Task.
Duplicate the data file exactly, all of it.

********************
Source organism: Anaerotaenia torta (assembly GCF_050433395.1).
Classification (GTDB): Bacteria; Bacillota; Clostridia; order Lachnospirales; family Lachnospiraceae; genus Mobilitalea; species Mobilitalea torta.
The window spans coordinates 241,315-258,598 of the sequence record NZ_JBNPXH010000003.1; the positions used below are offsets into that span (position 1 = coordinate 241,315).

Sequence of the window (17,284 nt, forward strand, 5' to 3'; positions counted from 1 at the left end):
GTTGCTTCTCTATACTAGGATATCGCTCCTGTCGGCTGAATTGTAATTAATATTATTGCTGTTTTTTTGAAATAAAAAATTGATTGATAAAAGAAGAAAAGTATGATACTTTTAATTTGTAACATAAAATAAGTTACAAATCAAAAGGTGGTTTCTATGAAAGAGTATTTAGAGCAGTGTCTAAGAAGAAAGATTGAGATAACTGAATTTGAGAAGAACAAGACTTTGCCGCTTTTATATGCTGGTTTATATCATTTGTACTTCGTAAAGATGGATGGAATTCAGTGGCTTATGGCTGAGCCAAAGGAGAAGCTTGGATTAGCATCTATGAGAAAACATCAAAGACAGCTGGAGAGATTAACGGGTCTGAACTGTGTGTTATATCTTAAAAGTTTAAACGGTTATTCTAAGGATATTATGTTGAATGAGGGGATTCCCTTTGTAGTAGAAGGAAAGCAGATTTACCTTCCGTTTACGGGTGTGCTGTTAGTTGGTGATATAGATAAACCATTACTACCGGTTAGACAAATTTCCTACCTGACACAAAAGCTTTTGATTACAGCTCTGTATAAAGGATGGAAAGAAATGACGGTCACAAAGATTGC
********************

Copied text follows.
Source organism: Anaerotaenia torta (assembly GCF_050433395.1).
Classification (GTDB): Bacteria; Bacillota; Clostridia; order Lachnospirales; family Lachnospiraceae; genus Mobilitalea; species Mobilitalea torta.
The window spans coordinates 241,315-258,598 of the sequence record NZ_JBNPXH010000003.1; the positions used below are offsets into that span (position 1 = coordinate 241,315).

Sequence of the window (17,284 nt, forward strand, 5' to 3'; positions counted from 1 at the left end):
GTTGCTTCTCTATACTAGGATATCGCTCCTGTCGGCTGAATTGTAATTAATATTATTGCTGTTTTTTTGAAATAAAAAATTGATTGATAAAAGAAGAAAAGTATGATACTTTTAATTTGTAACATAAAATAAGTTACAAATCAAAAGGTGGTTTCTATGAAAGAGTATTTAGAGCAGTGTCTAAGAAGAAAGATTGAGATAACTGAATTTGAGAAGAACAAGACTTTGCCGCTTTTATATGCTGGTTTATATCATTTGTACTTCGTAAAGATGGATGGAATTCAGTGGCTTATGGCTGAGCCAAAGGAGAAGCTTGGATTAGCATCTATGAGAAAACATCAAAGACAGCTGGAGAGATTAACGGGTCTGAACTGTGTGTTATATCTTAAAAGTTTAAACGGTTATTCTAAGGATATTATGTTGAATGAGGGGATTCCCTTTGTAGTAGAAGGAAAGCAGATTTACCTTCCGTTTACGGGTGTGCTGTTAGTTGGTGATATAGATAAACCATTACTACCGGTTAGACAAATTTCCTACCTGACACAAAAGCTTTTGATTACAGCTCTGTATAAAGGATGGAAAGAAATGACGGTCACAAAGATTGC